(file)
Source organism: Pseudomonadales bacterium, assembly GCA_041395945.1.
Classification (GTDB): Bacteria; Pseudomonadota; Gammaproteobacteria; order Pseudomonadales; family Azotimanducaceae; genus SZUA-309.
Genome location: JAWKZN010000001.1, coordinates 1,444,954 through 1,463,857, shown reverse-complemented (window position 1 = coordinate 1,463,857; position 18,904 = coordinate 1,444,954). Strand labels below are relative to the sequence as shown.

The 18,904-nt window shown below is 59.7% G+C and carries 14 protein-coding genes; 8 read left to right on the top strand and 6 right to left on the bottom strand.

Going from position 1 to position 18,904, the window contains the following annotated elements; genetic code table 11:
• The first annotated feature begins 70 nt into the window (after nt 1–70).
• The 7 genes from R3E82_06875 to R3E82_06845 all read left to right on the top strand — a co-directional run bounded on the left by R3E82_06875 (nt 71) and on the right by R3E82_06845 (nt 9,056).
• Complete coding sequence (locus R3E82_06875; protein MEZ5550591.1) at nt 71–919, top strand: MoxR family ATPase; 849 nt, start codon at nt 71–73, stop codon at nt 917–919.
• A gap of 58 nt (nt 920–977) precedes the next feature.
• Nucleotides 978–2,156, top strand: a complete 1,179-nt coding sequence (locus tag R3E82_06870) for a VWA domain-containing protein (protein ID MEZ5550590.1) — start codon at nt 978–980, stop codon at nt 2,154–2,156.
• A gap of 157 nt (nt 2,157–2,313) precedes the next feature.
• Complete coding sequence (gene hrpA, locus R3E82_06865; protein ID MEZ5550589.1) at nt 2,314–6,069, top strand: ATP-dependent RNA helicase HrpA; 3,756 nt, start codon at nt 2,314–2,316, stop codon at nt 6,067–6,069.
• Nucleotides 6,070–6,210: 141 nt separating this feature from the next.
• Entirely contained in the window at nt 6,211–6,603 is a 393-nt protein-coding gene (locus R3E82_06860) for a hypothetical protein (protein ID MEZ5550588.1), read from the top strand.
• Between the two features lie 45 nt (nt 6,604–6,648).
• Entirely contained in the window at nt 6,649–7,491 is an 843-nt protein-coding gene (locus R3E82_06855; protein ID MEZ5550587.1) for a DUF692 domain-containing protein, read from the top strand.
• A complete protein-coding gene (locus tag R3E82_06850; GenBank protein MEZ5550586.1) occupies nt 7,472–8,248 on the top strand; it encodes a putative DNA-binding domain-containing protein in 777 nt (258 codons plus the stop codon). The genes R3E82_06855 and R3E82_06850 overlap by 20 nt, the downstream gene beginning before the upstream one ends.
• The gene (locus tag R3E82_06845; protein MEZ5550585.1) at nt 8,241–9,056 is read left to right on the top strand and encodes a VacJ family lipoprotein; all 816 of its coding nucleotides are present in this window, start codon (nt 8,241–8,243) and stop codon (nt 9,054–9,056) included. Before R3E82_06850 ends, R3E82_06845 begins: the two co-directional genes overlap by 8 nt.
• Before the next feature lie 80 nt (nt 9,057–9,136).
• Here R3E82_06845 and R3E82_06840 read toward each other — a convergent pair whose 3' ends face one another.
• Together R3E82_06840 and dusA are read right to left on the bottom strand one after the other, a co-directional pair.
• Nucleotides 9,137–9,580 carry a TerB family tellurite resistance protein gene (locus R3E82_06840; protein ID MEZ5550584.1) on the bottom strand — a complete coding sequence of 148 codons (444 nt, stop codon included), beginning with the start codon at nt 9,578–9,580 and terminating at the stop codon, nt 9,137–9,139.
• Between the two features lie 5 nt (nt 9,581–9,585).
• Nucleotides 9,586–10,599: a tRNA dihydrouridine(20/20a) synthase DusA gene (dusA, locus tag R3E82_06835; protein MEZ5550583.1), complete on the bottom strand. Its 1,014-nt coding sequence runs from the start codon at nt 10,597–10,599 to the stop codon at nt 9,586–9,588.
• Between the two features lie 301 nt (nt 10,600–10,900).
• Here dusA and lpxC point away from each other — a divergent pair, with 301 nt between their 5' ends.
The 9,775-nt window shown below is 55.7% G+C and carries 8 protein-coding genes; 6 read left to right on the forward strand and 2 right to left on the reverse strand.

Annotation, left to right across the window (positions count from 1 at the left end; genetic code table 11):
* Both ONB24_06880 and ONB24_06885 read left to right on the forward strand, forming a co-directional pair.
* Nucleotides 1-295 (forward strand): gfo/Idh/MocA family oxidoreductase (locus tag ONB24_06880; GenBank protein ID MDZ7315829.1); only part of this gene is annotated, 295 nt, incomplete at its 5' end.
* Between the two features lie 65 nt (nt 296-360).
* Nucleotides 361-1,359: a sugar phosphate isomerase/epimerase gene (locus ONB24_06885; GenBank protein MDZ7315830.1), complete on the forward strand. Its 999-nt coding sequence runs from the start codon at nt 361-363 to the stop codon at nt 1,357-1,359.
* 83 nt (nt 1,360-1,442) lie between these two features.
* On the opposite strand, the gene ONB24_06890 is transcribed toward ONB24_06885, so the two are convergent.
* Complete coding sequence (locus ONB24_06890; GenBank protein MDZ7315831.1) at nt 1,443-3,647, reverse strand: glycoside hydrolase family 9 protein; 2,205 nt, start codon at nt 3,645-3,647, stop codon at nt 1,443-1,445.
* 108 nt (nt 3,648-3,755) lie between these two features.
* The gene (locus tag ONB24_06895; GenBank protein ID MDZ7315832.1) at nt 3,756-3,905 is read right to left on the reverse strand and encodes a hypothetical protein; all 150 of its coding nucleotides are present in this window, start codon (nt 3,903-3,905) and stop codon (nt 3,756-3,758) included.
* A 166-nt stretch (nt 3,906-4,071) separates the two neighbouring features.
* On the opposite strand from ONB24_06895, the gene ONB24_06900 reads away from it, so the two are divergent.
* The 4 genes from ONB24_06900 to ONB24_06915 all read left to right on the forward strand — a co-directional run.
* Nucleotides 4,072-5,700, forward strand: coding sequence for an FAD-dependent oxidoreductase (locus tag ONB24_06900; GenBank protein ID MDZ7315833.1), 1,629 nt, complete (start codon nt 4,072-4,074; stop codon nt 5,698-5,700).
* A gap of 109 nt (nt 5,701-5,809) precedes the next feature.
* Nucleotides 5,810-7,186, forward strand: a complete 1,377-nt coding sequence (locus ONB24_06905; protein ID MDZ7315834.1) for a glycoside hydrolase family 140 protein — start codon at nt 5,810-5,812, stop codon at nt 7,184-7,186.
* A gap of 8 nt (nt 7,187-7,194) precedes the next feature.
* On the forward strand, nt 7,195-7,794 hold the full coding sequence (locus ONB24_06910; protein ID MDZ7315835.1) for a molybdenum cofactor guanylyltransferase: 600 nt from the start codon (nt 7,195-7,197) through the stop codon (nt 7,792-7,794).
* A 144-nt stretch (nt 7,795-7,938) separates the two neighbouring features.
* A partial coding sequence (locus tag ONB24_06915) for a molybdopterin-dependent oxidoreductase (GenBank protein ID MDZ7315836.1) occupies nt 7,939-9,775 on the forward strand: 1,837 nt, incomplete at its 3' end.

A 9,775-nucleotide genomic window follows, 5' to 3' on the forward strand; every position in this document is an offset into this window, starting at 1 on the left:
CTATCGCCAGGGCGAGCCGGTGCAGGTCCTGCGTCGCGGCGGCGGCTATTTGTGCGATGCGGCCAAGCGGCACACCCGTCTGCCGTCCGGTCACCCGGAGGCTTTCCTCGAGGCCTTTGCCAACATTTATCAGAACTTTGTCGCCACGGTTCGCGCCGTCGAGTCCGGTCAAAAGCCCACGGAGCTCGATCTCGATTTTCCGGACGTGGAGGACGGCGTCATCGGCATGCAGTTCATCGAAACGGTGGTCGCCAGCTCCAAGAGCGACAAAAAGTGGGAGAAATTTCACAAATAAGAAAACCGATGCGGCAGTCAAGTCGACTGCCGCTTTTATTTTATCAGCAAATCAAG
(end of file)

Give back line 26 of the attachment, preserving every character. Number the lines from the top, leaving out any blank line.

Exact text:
• Here dusA and lpxC point away from each other — a divergent pair, with 301 nt between their 5' ends.